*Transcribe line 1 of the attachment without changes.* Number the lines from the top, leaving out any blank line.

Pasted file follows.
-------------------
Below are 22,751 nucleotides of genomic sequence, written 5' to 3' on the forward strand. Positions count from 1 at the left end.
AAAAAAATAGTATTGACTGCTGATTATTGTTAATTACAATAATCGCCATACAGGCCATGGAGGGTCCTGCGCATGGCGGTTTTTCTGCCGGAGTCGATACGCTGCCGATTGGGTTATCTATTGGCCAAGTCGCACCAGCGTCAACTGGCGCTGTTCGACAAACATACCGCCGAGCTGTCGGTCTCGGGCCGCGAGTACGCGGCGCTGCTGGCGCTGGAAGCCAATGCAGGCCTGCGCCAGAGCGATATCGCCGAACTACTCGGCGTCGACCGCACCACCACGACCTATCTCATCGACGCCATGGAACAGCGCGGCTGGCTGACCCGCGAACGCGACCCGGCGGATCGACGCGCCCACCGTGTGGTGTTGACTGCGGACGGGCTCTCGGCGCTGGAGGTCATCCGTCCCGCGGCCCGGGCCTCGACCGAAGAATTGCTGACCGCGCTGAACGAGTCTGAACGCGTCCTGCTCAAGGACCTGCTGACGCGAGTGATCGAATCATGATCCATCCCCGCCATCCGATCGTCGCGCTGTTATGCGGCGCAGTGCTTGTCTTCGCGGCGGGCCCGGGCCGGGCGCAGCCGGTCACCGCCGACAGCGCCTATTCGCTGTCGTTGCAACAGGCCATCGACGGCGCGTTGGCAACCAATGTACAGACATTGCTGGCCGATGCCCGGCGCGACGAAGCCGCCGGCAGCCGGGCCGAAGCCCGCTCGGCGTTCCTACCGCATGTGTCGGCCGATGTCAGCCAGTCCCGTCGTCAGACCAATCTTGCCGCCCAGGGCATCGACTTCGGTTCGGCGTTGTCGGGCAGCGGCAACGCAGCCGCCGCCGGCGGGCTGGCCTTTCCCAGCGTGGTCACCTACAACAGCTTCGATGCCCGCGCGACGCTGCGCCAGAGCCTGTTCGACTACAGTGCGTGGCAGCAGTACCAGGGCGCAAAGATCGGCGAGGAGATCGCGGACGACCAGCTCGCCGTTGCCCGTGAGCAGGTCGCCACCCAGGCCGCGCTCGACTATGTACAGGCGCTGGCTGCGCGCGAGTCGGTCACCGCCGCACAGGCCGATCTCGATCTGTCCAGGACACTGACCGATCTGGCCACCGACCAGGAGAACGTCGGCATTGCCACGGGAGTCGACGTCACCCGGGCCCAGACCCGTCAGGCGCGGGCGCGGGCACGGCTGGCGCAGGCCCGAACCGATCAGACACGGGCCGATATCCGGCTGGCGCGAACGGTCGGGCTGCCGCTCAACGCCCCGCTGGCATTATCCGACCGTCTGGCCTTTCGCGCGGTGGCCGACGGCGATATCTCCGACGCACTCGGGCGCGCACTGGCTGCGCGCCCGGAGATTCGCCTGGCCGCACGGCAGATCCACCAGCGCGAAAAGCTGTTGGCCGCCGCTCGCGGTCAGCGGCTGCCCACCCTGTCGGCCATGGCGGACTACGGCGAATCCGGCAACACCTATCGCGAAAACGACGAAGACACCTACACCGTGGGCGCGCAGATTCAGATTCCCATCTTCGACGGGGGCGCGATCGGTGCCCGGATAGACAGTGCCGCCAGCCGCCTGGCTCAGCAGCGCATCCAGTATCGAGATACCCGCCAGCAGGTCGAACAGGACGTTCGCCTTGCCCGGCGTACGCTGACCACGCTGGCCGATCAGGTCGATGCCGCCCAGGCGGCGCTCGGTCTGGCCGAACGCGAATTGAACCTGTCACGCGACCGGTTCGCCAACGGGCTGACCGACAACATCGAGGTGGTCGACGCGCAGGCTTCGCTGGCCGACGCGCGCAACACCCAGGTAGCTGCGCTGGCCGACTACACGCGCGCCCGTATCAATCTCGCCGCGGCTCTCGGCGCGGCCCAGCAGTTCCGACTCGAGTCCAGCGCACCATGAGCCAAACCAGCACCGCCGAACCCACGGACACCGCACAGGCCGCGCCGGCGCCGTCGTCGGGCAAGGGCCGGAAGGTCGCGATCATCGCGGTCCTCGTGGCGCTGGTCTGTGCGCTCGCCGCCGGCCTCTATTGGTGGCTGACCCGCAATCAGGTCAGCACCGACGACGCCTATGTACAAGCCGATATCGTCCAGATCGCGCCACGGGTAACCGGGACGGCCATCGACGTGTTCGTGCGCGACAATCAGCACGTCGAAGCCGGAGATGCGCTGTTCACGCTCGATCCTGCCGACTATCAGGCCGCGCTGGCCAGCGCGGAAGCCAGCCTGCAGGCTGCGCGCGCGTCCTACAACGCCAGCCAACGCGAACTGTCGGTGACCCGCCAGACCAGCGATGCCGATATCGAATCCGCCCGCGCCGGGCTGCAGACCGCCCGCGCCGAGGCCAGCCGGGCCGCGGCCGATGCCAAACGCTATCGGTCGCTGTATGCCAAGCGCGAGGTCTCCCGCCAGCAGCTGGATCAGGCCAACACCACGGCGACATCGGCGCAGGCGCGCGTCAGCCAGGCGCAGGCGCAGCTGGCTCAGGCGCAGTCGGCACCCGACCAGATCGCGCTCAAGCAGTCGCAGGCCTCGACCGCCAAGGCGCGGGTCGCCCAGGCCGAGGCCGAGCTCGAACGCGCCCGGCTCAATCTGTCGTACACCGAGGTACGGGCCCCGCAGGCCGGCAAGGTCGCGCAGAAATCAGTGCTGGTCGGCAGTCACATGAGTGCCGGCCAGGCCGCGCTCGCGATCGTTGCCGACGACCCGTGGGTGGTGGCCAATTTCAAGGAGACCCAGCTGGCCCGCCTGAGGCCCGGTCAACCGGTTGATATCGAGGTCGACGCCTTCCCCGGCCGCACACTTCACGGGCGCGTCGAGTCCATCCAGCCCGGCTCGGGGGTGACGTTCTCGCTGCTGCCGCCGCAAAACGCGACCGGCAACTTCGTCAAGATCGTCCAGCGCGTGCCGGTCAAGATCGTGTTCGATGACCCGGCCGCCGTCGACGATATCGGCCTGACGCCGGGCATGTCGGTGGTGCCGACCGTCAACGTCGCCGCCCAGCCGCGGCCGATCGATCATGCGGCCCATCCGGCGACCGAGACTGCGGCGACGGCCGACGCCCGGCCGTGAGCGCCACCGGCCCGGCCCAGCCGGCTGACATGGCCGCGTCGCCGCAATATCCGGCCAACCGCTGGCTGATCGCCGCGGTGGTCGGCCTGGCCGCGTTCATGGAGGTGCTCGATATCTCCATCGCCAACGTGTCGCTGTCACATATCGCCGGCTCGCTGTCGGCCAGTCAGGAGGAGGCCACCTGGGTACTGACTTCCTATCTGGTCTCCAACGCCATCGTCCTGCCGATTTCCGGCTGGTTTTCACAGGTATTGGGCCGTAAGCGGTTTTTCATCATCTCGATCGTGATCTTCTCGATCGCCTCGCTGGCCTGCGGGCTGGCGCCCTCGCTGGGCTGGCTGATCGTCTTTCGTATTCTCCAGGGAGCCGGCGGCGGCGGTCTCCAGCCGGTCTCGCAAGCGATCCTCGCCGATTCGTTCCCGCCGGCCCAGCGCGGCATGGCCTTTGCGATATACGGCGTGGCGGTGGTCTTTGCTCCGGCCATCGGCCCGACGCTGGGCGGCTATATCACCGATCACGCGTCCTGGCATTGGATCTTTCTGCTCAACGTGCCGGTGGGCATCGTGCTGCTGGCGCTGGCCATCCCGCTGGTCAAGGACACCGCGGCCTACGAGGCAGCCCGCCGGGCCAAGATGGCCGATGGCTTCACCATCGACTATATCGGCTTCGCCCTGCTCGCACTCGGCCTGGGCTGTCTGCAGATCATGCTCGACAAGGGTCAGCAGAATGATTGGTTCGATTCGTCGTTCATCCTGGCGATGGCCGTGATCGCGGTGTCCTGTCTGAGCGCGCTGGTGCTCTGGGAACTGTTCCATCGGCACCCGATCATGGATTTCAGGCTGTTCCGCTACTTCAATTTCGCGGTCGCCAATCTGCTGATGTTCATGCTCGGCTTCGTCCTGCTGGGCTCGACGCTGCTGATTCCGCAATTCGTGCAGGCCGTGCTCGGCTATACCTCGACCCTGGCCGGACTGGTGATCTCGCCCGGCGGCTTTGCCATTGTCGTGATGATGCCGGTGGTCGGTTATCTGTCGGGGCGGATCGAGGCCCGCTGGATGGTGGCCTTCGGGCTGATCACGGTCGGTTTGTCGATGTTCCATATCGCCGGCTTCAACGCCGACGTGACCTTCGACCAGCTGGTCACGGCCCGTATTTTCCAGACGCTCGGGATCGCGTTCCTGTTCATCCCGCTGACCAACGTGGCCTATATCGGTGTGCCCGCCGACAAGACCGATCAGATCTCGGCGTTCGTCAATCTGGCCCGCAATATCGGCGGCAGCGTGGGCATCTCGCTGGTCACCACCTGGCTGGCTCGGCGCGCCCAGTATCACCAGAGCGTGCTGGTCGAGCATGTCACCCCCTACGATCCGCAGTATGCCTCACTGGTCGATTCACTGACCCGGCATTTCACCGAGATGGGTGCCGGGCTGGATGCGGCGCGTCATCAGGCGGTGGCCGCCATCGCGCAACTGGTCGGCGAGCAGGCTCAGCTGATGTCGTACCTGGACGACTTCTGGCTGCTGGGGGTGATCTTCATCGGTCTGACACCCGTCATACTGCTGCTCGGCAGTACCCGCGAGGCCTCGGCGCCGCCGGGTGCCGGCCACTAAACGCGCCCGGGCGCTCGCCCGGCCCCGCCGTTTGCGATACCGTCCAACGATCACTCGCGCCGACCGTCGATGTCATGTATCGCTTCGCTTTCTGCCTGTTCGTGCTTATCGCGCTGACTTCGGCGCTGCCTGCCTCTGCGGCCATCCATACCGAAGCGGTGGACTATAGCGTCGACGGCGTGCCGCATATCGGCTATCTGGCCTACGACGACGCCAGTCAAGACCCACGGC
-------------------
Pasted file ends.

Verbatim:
Below are 22,751 nucleotides of genomic sequence, written 5' to 3' on the forward strand. Positions count from 1 at the left end.